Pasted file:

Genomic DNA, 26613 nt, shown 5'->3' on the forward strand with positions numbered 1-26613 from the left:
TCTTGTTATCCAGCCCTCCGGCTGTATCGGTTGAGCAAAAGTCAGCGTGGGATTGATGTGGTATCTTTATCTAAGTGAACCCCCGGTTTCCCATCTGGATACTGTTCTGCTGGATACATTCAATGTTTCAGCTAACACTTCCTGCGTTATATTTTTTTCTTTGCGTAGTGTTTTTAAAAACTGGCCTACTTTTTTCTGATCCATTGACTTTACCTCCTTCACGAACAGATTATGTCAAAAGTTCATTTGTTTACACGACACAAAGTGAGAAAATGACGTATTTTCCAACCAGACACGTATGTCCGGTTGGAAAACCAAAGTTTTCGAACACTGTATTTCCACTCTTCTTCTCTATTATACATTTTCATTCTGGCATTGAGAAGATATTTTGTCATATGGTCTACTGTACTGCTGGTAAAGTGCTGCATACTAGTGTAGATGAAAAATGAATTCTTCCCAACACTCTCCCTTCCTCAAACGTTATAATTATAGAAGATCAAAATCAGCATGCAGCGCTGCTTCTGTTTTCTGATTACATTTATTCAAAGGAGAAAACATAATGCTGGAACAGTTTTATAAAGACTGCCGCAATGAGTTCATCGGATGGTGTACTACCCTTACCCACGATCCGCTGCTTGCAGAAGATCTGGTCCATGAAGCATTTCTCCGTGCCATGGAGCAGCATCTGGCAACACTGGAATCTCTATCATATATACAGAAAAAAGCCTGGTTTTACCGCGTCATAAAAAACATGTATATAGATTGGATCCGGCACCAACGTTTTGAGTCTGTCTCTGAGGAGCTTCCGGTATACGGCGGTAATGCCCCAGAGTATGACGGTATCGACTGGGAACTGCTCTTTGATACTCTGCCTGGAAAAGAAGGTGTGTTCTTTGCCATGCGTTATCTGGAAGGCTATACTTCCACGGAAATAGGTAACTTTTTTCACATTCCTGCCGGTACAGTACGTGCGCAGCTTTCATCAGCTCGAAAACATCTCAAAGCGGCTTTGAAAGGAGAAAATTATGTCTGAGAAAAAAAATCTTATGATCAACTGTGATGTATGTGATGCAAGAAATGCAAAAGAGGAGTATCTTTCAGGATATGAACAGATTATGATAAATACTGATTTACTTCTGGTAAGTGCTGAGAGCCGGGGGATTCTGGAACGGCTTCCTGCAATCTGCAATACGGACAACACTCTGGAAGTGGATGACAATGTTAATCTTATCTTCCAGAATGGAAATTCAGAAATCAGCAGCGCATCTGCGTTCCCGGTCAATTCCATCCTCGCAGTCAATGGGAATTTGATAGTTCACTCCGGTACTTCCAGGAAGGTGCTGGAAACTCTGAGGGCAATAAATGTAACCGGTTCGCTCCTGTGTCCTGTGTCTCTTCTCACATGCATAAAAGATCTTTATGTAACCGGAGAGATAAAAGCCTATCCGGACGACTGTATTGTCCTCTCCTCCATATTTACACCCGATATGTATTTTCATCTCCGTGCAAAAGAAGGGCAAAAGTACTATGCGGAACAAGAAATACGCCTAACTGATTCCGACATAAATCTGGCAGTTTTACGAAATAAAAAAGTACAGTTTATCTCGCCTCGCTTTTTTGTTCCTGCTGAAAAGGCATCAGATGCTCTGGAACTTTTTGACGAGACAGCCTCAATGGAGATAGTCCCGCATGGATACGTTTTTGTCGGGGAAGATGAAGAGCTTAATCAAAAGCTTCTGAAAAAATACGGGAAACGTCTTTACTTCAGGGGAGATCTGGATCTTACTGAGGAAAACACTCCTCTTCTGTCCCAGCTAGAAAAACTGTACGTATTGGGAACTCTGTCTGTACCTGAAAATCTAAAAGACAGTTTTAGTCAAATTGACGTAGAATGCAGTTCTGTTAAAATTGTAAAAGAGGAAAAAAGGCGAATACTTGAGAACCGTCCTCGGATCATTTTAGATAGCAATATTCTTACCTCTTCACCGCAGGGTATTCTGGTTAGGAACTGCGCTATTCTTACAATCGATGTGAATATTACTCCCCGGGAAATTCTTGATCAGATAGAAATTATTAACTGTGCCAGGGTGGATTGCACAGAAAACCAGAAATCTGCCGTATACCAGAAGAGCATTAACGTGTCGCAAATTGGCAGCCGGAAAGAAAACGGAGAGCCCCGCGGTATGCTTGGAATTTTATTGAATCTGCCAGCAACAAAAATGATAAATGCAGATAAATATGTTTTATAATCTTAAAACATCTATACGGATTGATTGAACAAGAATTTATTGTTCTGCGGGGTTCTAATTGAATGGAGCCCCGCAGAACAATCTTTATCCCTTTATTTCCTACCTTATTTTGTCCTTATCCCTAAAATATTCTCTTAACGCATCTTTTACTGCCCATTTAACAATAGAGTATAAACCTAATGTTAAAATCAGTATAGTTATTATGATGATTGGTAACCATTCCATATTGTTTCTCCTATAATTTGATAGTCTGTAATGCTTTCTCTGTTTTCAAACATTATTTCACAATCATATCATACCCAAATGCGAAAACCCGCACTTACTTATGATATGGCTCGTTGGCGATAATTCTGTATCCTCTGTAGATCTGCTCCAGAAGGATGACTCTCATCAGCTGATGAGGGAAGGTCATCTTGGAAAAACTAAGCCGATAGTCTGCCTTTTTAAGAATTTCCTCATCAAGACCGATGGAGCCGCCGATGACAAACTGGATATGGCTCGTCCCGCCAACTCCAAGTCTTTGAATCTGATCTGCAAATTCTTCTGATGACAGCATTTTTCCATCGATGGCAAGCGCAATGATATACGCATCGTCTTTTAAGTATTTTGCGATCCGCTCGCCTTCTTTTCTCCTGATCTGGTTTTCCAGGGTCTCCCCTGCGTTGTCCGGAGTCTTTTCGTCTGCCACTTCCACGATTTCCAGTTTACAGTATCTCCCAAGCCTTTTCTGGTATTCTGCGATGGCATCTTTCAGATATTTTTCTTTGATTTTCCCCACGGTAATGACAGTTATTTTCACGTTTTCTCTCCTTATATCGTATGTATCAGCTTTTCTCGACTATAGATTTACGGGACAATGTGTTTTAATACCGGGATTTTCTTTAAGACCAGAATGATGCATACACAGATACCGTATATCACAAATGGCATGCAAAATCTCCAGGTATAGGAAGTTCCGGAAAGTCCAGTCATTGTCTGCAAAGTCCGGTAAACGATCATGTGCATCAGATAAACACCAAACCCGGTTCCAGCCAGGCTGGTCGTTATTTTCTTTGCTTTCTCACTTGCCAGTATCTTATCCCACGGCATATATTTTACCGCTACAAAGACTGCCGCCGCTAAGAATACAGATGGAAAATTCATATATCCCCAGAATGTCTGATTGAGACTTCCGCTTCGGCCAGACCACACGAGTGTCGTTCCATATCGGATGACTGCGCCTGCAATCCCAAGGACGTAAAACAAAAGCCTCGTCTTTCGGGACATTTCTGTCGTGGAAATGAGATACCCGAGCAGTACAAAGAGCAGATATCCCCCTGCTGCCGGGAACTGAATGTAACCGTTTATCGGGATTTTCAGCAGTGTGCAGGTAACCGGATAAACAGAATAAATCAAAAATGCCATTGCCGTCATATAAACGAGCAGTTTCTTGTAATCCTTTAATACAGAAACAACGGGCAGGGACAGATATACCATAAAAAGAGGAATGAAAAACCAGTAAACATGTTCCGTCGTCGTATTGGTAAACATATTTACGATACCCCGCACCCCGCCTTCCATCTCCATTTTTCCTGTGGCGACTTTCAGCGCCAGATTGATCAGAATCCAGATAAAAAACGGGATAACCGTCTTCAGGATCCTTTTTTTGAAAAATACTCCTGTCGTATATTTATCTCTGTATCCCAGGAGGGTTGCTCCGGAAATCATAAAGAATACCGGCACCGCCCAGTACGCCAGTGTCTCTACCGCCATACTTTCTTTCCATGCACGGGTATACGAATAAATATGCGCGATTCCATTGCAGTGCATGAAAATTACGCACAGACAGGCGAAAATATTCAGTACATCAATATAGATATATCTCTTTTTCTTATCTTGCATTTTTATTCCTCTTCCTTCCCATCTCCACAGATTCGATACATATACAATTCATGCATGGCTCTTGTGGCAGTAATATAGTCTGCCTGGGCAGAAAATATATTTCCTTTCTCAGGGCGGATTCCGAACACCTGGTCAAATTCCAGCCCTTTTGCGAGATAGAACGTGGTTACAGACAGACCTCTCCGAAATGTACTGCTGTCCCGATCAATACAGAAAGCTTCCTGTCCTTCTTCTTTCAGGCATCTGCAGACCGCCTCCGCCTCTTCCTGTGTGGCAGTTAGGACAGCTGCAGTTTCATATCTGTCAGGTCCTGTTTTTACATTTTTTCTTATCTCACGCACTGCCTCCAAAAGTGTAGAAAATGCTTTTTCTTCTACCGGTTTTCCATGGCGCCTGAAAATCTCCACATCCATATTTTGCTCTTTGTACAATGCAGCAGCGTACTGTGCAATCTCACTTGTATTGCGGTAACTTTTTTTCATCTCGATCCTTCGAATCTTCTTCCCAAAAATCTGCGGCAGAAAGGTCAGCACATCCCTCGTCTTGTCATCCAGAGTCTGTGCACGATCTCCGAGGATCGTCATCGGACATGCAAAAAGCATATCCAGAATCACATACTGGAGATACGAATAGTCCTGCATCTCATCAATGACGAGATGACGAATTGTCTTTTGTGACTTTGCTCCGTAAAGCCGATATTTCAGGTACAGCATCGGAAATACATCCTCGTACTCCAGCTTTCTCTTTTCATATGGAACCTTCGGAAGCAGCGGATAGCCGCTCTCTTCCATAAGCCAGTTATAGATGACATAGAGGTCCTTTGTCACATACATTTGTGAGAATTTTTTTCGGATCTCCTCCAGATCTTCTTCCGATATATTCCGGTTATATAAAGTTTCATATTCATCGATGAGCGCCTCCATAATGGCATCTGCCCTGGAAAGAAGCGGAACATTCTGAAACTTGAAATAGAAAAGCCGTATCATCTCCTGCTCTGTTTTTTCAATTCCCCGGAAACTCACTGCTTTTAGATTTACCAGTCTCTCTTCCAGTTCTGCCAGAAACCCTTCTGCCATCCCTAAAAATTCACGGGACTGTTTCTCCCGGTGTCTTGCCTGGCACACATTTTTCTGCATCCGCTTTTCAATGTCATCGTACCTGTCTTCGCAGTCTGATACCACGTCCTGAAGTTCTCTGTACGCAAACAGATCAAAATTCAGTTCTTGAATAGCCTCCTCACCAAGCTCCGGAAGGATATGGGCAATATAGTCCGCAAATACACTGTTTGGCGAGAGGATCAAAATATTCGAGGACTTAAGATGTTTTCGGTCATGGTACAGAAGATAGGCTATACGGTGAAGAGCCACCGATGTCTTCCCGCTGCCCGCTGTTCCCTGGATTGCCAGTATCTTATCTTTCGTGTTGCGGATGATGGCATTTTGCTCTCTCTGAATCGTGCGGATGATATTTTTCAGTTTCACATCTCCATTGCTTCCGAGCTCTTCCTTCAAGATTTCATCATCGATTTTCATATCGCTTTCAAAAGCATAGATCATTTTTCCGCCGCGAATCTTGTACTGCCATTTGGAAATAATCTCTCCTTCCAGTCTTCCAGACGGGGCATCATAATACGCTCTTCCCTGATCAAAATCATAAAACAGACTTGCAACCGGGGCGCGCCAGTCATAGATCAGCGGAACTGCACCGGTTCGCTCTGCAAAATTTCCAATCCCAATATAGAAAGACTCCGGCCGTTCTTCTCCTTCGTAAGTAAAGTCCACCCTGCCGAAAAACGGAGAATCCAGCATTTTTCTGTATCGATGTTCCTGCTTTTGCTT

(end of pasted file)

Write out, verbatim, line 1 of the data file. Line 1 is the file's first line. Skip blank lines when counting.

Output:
Genomic DNA, 26613 nt, shown 5'->3' on the forward strand with positions numbered 1-26613 from the left: